December ’18 update: winter salads, trials results, make compost, Charles’ award
14th December, my last blog/update of the year, and until late January. Plenty to read and digest here, and I shall send another newsletter in early January.
I hope you enjoy the new website. We have reorganised it a lot, so for existing users it may take a while to find a few things. Just now the forum needs more work and is out of action until Weds 19th December
Thanks for your interest this year, I hope that harvests are good. I have enjoyed wonderful results in 2018, both in the no dig garden and in my teaching work. Keep an eye out for my new online course, which I am creating now for release by February.
A mostly mild autumn and just enough rain (soil is still dry at lower levels) means that winter veg are looking superb. All of these photos show second crops, for example we interplant Brussels sprouts between carrots in June.
No dig makes successional cropping much easier – no soil prep and no extra feeding, just clear and plant. Keep my calendar of sowing dates on the wall to remind you next spring, summer and autumn, and invest in some propagation equipment to extend your season.
Feedback on the calendar from Derek in Lancs:
I have just received my calendar for 2019, it is absolutely brilliant: so many helpful dates and the photography is very professional
See also my interview in the Guardian about winter vegetables and how to keep supplies coming.
Heaps get hot when new material is added in sufficient quantity. Small Dalek bins with occasional additions may never go above 30-40C, and in winter less.
If your compost does heap does not become hot, it will decompose more slowly and in a more fungal way, which is fine, just won’t kill weed seeds! More advice is here.
See the profile of 9 month old horse manure, and the temperature of Homeacres current heap, almost 60C since we are loading a lot of green wastes and trimmings.
My award, and our earthworm allies
I was thrilled to receive this award at the Garden Media Guilds ceremony, feel it’s an acknowledgement of my mission to educate gardens and growers in easier and more ecological ways to grow plants. Thus to encourage more homegrown food. And to appreciate earthworms, among other wonderful organisms under our feet.
Recently I took an assembly and classes at Chilcompton primary school, about growing veg and making compost. The children loved it and I found it heartwarming to see their enthusiasm, plus all the great work in that direction by teachers and volunteers.
Germany and selling veg
I found it fascinating to see Germany and to meet firstly many students at Kassel University, then gardeners from all around Europe in Weinheim. The latter talk was arranged by Felix Hofmann who worked a semester here in 2016, and now runs his own no dig market garden, selling 50 CSA shares.
I heard that it’s easier to sell CSA shares in Germany, than in the UK. Here I find that vegetables are not exactly over-valued or much used, compared to many countries in mainland Europe. Felix and the guys from Krautgaart are making a living off less than an acre of land, no dig.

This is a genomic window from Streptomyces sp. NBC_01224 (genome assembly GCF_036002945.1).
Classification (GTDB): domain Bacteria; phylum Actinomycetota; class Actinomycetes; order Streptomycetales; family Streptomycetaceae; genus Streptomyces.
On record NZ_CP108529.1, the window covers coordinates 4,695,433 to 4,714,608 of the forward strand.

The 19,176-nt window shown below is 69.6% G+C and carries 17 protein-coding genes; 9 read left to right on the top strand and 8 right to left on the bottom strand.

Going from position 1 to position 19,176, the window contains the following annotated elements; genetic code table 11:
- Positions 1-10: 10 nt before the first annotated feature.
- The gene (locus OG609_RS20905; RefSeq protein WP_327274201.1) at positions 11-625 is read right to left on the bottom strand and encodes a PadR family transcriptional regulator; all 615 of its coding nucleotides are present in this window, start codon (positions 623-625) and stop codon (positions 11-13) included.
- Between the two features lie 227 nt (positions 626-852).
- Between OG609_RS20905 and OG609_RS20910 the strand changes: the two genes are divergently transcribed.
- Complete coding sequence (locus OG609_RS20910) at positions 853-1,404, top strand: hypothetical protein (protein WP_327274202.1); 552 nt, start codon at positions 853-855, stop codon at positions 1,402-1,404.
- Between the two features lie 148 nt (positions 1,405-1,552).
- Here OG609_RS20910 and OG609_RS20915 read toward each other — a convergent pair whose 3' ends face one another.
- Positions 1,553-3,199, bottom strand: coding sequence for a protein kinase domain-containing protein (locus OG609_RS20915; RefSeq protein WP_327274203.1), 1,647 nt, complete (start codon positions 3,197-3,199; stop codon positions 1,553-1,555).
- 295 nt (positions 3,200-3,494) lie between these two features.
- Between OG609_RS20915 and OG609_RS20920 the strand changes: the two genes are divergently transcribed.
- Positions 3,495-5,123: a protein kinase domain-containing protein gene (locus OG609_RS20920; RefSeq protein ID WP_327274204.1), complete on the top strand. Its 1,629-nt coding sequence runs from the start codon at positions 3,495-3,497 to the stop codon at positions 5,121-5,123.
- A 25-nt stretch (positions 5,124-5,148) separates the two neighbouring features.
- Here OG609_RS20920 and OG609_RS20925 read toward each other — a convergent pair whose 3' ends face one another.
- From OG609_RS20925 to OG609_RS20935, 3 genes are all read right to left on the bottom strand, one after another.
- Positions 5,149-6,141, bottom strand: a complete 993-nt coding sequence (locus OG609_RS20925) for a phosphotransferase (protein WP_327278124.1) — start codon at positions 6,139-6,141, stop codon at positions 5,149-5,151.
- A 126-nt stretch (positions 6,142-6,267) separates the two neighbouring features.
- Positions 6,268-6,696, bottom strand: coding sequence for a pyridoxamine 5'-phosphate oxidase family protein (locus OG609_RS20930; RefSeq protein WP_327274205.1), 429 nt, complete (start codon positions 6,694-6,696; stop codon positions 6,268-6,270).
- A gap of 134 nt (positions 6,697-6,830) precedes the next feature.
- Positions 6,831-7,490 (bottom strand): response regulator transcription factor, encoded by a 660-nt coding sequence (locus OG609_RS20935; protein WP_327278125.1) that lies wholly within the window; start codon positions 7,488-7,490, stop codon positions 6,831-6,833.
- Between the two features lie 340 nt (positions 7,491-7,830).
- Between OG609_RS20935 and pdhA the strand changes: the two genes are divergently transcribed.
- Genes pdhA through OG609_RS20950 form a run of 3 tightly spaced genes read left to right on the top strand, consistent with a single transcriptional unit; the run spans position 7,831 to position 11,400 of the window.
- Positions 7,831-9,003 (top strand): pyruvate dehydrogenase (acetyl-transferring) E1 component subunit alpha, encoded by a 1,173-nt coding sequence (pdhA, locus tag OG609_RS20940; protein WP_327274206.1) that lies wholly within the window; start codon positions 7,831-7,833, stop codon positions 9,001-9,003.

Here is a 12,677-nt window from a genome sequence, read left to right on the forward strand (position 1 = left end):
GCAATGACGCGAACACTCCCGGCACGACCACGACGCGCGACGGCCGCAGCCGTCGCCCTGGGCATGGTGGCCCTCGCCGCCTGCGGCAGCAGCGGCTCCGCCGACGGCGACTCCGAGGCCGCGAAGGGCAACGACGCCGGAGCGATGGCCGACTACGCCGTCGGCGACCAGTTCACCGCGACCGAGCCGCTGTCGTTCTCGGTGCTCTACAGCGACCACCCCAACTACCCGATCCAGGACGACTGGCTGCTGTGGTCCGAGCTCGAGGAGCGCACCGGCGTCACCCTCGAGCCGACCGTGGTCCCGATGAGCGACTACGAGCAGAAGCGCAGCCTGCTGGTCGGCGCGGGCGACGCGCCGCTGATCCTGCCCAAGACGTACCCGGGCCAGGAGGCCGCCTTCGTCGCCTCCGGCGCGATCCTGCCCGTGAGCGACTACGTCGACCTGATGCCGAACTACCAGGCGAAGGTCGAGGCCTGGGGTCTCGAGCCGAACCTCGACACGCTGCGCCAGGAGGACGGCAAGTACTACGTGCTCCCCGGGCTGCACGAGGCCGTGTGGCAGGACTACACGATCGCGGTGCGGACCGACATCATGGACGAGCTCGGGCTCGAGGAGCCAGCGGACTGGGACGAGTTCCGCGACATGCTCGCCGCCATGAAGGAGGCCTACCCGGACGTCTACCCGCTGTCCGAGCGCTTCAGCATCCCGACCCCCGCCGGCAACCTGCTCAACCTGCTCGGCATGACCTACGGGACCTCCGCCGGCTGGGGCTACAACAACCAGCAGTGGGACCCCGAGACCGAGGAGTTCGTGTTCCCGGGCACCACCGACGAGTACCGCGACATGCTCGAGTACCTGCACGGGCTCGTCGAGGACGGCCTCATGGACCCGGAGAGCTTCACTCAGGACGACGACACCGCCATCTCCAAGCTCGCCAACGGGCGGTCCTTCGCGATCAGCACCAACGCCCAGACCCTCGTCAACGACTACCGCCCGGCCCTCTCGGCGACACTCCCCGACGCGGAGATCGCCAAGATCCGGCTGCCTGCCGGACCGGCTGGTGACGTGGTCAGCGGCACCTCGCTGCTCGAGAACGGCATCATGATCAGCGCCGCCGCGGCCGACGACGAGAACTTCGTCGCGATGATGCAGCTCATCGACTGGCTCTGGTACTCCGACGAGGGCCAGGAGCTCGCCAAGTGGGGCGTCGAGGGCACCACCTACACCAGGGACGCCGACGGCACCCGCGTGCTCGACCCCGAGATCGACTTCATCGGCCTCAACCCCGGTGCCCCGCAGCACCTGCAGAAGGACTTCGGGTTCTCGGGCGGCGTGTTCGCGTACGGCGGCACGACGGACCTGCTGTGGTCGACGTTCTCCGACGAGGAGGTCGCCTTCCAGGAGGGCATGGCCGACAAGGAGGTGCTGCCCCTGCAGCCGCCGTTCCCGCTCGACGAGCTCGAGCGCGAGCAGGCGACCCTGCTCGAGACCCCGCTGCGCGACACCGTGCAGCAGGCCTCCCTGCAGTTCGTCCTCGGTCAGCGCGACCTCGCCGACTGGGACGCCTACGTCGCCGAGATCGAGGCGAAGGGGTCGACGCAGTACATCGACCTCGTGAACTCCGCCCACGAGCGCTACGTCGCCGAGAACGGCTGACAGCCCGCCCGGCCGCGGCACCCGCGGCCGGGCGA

Dark afternoons now lighter!
It’s so dark, however after 14th December the afternoons start to draw out! Mornings draw in faster until the solstice, hence the day length decreases for another week.
Steph and I have some epic picking days at this time of year: leaves are smaller so it takes longer, and orders are consistently strong. Mild weather has meant strong new growth, relative to the dark season.
Courses at Homeacres
Our last course of 2018 on a windy weekend went really well, another group of fascinating people, and they sure appreciated Steph’s super food, including a spicy salad of raw parsnips and peanuts.
One thing we discussed was biodegradable packaging and I brought out two sealed salad bags which had been 11 days in the fridge. Leaves in polythene looked almost 100% fresh but the ones in a biodegradable bag were wilting.
I love coriander at this time of year: it thrives in mild winters, as does chervil.
The small garden continues to impress too.
My least favourite job of the year is finished, digging one bed.
Such a great vegetable for autumn and early winter: see my video for more details.
We just trimmed the last hearts which I stored with roots on for three weeks.
Celeriac and potatoes in the soil, or not
Some gardeners ask, why not just keep root veg in the ground until needed? In theory you can… but here are some pitfalls and reasons not to, depending on your soil and climate:
- pests eating them
- rots such as canker on parsnips and from septoria on celeriac
- frosts of say -4C or colder damaging roots above ground such as beetroot
- ease of access, the food is store
Clearing and mulching
Question: I am regenerating a vegetable patch in my garden. I have covered the area with a thick layer of horse manure and covered with black plastic. My question was whether i should leave the plastic over winter or remove to allow the weather?
Charles’ answer: Why cover with plastic? Few weeds grow in winter + best allow water to seep through and wet the soil which is still partly dry. Maybe cover in spring if you have much bindweed… but planting is easier without it.
As the year comes to an end, here is Homeacres in December. Climate zone 8b, December mean temperature so far is 8C/46F (average 5C) and year looks to be 11.2C (average 10.5C)